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Lethbridge Herald Newspaper Archives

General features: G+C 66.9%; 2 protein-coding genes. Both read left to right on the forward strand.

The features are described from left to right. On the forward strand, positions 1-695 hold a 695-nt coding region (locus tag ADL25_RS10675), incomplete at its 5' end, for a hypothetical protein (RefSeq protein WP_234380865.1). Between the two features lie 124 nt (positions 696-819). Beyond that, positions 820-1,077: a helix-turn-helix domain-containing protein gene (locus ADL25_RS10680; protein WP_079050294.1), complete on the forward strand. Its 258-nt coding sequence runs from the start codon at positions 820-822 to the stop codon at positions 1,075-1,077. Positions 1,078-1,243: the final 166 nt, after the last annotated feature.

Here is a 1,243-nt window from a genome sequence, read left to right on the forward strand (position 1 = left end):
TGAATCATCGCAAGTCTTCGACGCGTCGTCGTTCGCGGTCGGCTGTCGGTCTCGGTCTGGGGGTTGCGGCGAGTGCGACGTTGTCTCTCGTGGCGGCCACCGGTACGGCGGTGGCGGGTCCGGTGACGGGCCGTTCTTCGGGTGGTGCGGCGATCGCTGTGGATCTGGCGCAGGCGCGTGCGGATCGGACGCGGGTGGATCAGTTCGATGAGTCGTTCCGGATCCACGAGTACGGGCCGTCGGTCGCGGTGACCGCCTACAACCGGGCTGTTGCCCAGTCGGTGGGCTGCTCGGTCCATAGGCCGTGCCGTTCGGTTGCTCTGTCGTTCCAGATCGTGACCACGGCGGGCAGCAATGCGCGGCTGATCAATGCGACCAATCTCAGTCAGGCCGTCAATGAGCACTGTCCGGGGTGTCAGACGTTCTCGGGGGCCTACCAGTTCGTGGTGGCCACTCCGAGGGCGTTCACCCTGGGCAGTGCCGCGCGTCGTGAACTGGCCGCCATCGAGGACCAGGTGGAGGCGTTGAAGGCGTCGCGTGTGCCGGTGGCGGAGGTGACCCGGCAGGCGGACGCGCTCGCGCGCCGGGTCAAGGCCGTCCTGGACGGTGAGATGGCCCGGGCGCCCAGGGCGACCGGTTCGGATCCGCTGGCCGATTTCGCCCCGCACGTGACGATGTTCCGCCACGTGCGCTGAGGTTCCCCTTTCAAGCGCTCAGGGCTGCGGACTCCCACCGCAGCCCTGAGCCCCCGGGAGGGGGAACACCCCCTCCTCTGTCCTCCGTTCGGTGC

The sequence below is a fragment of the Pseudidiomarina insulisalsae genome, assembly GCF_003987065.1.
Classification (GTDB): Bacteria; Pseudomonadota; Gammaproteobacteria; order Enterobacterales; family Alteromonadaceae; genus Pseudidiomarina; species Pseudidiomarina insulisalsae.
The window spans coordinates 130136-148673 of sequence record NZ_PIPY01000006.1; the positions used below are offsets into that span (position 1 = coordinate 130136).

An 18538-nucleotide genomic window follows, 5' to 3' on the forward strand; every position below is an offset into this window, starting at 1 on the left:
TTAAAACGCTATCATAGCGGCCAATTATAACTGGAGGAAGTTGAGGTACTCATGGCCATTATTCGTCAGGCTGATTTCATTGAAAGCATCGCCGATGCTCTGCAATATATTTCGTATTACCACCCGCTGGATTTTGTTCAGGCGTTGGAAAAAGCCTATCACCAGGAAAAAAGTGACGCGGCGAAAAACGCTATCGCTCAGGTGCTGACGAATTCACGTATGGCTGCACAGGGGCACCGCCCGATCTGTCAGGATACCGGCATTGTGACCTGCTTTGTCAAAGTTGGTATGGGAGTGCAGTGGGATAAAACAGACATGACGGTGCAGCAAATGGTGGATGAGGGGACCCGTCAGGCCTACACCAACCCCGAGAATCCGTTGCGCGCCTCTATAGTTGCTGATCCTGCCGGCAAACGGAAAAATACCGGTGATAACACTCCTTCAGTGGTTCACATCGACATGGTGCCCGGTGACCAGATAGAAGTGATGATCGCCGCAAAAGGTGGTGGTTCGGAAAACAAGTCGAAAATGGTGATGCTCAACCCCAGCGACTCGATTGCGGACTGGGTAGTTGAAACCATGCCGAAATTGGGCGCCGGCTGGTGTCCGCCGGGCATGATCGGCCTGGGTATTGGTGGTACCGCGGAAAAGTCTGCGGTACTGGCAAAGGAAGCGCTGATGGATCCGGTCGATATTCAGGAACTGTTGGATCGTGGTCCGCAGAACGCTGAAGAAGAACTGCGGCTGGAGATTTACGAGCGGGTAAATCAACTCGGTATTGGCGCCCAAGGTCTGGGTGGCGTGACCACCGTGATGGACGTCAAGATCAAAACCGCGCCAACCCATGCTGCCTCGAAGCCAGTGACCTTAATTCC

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Lethbridge Herald, The (Newspaper) - August 11, 1970, Lethbridge, Alberta TUB lETHBRIDGB HERALCI Tuoiclny, August 11, 1970 NAMES i NEWS Bitter j Federal Tories Pin Hopes On Alberta I'miiliT itoss Thatcher said I for Ihe second time. Calm. 56, n RcRiiia he will not call a i and fashion co-ordinatoi- Tina Saskatchewan general election until after wheat sliipments begin to flow freely, lie did not elaborate, but the Curtis, 32, an atlraclive bru- nette, were wed in a private ceremony at the Beverly Hills Hotel. It also was the second comment, on (lie CBC televi-j marriage for Hiss Curtis, fiion program Encounter, fol- lowed recent rumors that a pro- j Appointment of Stirling vincial election was imminent.! to the newly-created post of 'r oxy Mr. Thatcher said, "I wish I PREMIER THATCHER Xo Vote Now knew" when asked when the next election would be called. He said he is confident of a third term. The Liberal premier said that he blames the federal Liberal government for unsold wheat plugging grain elevators and piling up on farms and that Ot- tawa's apparent preoccupation with Quebec has been to the detriment of Western Canada. Asked if the federal govern- ment's reputation is suffering, Mi'. Thatcher said the national Liberal party is in trouble in the West over wheat, economic difficulties and the proposals of the recently-published white paper on taxation. Sammy Calm, the Academy Award winning song-writer who wrote that "love is love- lier" in The Second Time Around, recently was married executive editor of the Star Phoenix was announced in Saskatoon by M. D. (Max) Macdonald, managing director. Michael Sifton, president of the Star-Phoenix and Kegina Leader-Post, announced that George Smellie, Star-Phoenix editorial writer, would succeed Mr. King as Ottawa editor for the two Saskatchewan papers. Maj. Charles K. Lamolireux, DSO, gentleman usher of the Black Rod, has resigned his post in the Senate, after 23 years of service, it was an- nounced in Ottawa. A Senate spokesman said Maj. Lamoureux, whose posi- tion was equivalent to the Com- mons sergeant at arms, re- signed because of ill health. A successor will likely be named early in September. Maj. Lamoureux was awarded the DSO after being wounded during service in Western Europe, April 24, 1945. The 51-year-old major served from 3941 with the Regiment de la Chaudiere in England, France, Belgium, Holland and Germany. 0 President Nixon said in Washington he is sending form- er asa'onaut Frank Borman on a worldwide mission to try to seek release of United States prisoners of war and obtain humane treatment for those who remain in Communist hands. Nixon emphasized that "the United States has no desire to make a political issue of prison- ers of war" and wants the ques- tion of their treatment "kept separate from the political and military issues of the Vietnam any conflict." any conflict." GENEVA AF'l Brushing aside Bernard Cornfeld's claim to voting control, Investors! Overseas Service said today it will wage a proxy fight with the mutual-fund group's founder at a special stockbrokers meeting to be called in 45 days. IOS denied Cornfeld's claim that he has won back control of the company and said it is "en- tirely confident" of winning a sharehpldre's' proxy battle. Cornfeld told a news confer- ence Sunday that he already has "irrevocable" proxy votes representing 51 per cent of the prefernec shareholders equity of j IOS and that in a few days he f will have the necessary two- i thirds, entitling him to appoint j a new board of directors with himself as chairman. At a news conference today, j IOS hit back strongly at the takeover bid and accepted Corn- feld's demand for an exlraordi nary preferred sharcholdeis; meeting, probably hi Canada. Under the laws of Canada, where IOS Ltd. is registered, any shareholder with more than j a 10-per-cent stake in a com-: pany has the right to call a stockholders meeting. Cornfeld still has about 13 per cent of the IOS equity. Cornfeld, one-time penniless U.S. immigant who made a fortune out of the incredible IOS success story, resigned as chairman of the company when he disapproved a scheme to res- cue it from difficulties which shook the financial world last spring. Dy STEWART MacLUOI) OTTAWA (CP) Strait hopes among federal Conserva tivcs that tlic provincial partj will score heavily in the nex1 Alberta general election make Robert Slanfield's visit to that province next month far more than a pleasure tour. It is known the federal wing of the parly is desperately anx- ious for the Alberta Conserva- tives to make a good showing Boyle9s Column By HAL BOYLE NEW YORK (AP) Things a columnist might never know if he didn't open his mail: Your brain is one body organ that doesn't have an obesity problem. Reaching a peak size of three to four pounds, it slowly begins to lose weight after 20. Maybe that's why today's college stu- dents are so much smarter than their parents. Trust it to the ladies to have the last word. More than 400 women now work as letter carriers in rural areas. Here is some ear-flapping news for your pet dog: Sci- ence now has identified varieties of fleas throughout the world. Man alone isn't to Warns for the pollution of the environ- ment. Dr. Rowland Pettit, University of Texas chemist, estimates that nature is the source of 90 per cent of known chemical pollutants and man only 10 per cent, "but the 10 per cent that man puts out is much more dangerous than what nature does." Household hint: A lump of Heads Weeklies WINNIPEG (CP) Charles G. Hawkins of Manitou, Man., was elected president of the Ca- nadian Weekly Newspapers As- sociation at the association's annual meeting here. Mr. Haw- kins, publisher of the Manitou Western Canadian since 1965, succeeds G. C. Craven of Ridgetown, Ont. sugar added to a pint of olive oil. will help keep it from get- ting rancid. TRY A TERMITE Ever wondef why steak is priced so high? One reason is that the 590-pound carcass weight of a live steer yields only about 140 pounds of steak. The rest consists of roasts, 170 pounds; ground beef and stew meat, 155 pounds; bones, fat and water, 125 pounds. Nature note: Termites, a major pest to householders in North America, live up to 30 years, or about the life of a long mortgage. But in parts of Africa, where termites build mounds 12 feet high, the in- sects are regarded as highly nutritious. They are used to flavor many native dishes. Thsre are few diseases as uncommon in some ways ag the so-called common cold. M e d i c a 1 researchers have found this complicated ail- ment- can be caused by at least 100 different viruses. Folklore: Liar's are unable In look another person straight in the eye. Rubbing his hand over a bald man's pate will heip a student pass an examination. Wearing a penny wrapped around the af- fected joint will cure rheuma- tism. If you find a bill after breaking a mirror, it wilt ward off the expected seven years of bad luck. It was Samuel Johnson who observed, "Were it not for im- agination, Sir, a man would be as happy in the arms of a chambermaid as of a duch- ess." Omiiiplex Members Selected EDMONTON (CP) Three members of a team that is to advise the developers of a pro- posed combination stadium, sports and convention centre have been selected by city council's utilities commit- tee. Two additional members are to be selected later. The ad- visers are to help the three de- velopers who will be submit- ting detailed proposals for the project, called omniplex. The three advisers are Al Anderson, general manager of the Edmonton Exhibition As- sociat i o n, Roger Bourbonnais, a lawyer and former captain of Canada's national hockey team, and Al Olson, first vice- president of the Edmonton Construction Association. Edmonton ratepayers are to vole on Nov. 25 in a plebiscite asking if a money bylaw to fi- nance the proposal should be passed. A. P. Morrow of Vancouver was appointed temporary pro- ject manager for Omniplex. Mr. MOITOW, president of Al- bert P. Morrow and Associates Ltd. was general manager of the Pacific National Exhibition in Vancouver for more than 10 years and was facilities man ager of the last four British Co lumbia international trade fairs. CP Airline Revenue Higher VANCOUVER (CP) _ CP Air reported here that its transportation revenue was up slightly for the first sis months of this year. A six-month report issued by president J. C. Gilmer said revenue totalled million, an increase of nine per cent over the S63.2 million hi the corresponding period last year. Operating expenses for the first half of this year rose 16 per cent. The report said passenger revenue, which accounts for about 80 per cent of the total, was up by 10 per cent to million; cargo earnings were down by four per cent to million, and mail revenue was up by two per cent to mil- j lion. "Charier1 operations added! another S3." million. Mr. Gilmer said increased frequency of the company's Trans continental and Cali- fornia routes, along with infla- tionary cost pressure, account- ed for the increase in expenses. YOU GET THREE GUtSSES-Who s the the hot, k.ssincj Bee, Waters, the Stampede Queen ot Wil- liams loko, B.C.? Answer: Prime Minister Trudeou. Dies Of Heat POWNAL, Vt. (AP) Joseph fksdgwick. 71, of Waterbury, Conn., collapsed and died in 95- dr Tee licat here as he stood in line to cash in a winning tickcl on Ihn fifth rare at. Green Mountain Park. ROBERT STANFIELD Optimistic against Premier Harry Strom. Spokesmen say they hopo the enthusiasm of a major break- Uirough would spill over into British Columbia where the fed- eral parly was loft seatlcss in the last federal election. They say it would also help organizers i n Saskatchewan where the federal party Scientists Pecking Away At Homing Pigeon Issue LONDON (AP) A British and an American scientist are peeking away at each other on this question: How do hom- ing pigeons know which way to fly? Butish bird expert G. V. T. Matthews, weighing in with nine footnotes in a scholarly journal, defends his theory that the pigeons Jook in the sky, compare positions of the sun, make complex mental calculations, and fly right. The challenger, with 13 foot- notes and a diagram, is Wil- liam T. Keeton of Cornell Uni- versity, Ithaca, N.Y. Armed with binoculars, a compass, a stopwatch and 20 pigeons, Keeton conducted ex- p e r i m e n t s which he says prove that the way the birds view the sun has nothing to do with then1 path. The American challenger explains it in Nature, a Brit- ish science journal. He kept half the pigeons in blacked-out coops in Ithaca so they couldn't see the sun for 11 days. The other half could look at the sun as much as Uiey wanted. Since the sun shifted posi- tions during that period, the blacked-out pigeons should have flown off the wrong way when they were released from a tire tower 53 miles distant. But they winged their way to Ithaca the same as the other pigeons. So Matthews is wrong. Or is he? The Briton argues that Kee- ton's birds had been shown all the landmarks from the tower to Ithaca, so they didn't have to take readings from the sun. strength dropped to five mem- bers in the IDCIi election com- pared witli a full house of 17 in 19G5. With 15 of Alberta's 19 federal scats held by Conservatives, party officials are optimistic about the next federal campaign there, but Uiey say that organi- zational activities in the neigh- boring provinces could use a shot in the arm. WIN WOULD HELP If Peter Lougheed could lead his Conservatives to power in Alberta, when an election is called there, they say, this would result in the necessary injection of enthusiasm. The next Alberta provincial election will be the first since Premier Strom took over the iocial Credit government in De- cember, 1968. In the previous [eneral May, 1967 Social Credit party, led by former premier Ernest Man- ning, won 57 of the 65 seats. But the seven seats won by he Conservatives represented a )ig breakthrough since they had none at dissolution. Since Mr. Strom assumed off- ce, the Conservatives have added two more through byelec- representing gains rom the Social an- ither member, elected as an in- dependent, lias joined their ranks. When Mr. Stanfield goes to Alberta next month, he will bo visiting the Cochrane farm of Clarence Copithorne, the former independent member. SEEING DAUGHTER Mr. Slanficld wiU be In Al- berta, from Aug. 30 to Sept. 9, spending the first few days with his daughter S'ara in Edmonton before visiting beef and wheat farms. He will speak to the combined men's and women's Canadian Clubs of Calgary, at- tend a reception in Camrose and a barbecue inSedgewick. Party spokesmen say the visit was not specifically designed to assist the provincial party "but we're aware that tilings look en- couraging there and naturally lie results are very important to us." As a possible provincial elec- :ion draws near, say spokes- men, "we'll of course do every- hing we can." MEASLES SHOTS REGINA (CP) About 100 school children in Sas- catchewan will be immunized his fall against German mea- sles, Health Minister G o r don Grant announced here. SHOPPERS' WORLD COLLEGE MALL TAMBLYN DRUG STORES RELIEF CENTRE STRONG 2 PLY SPECIAL! 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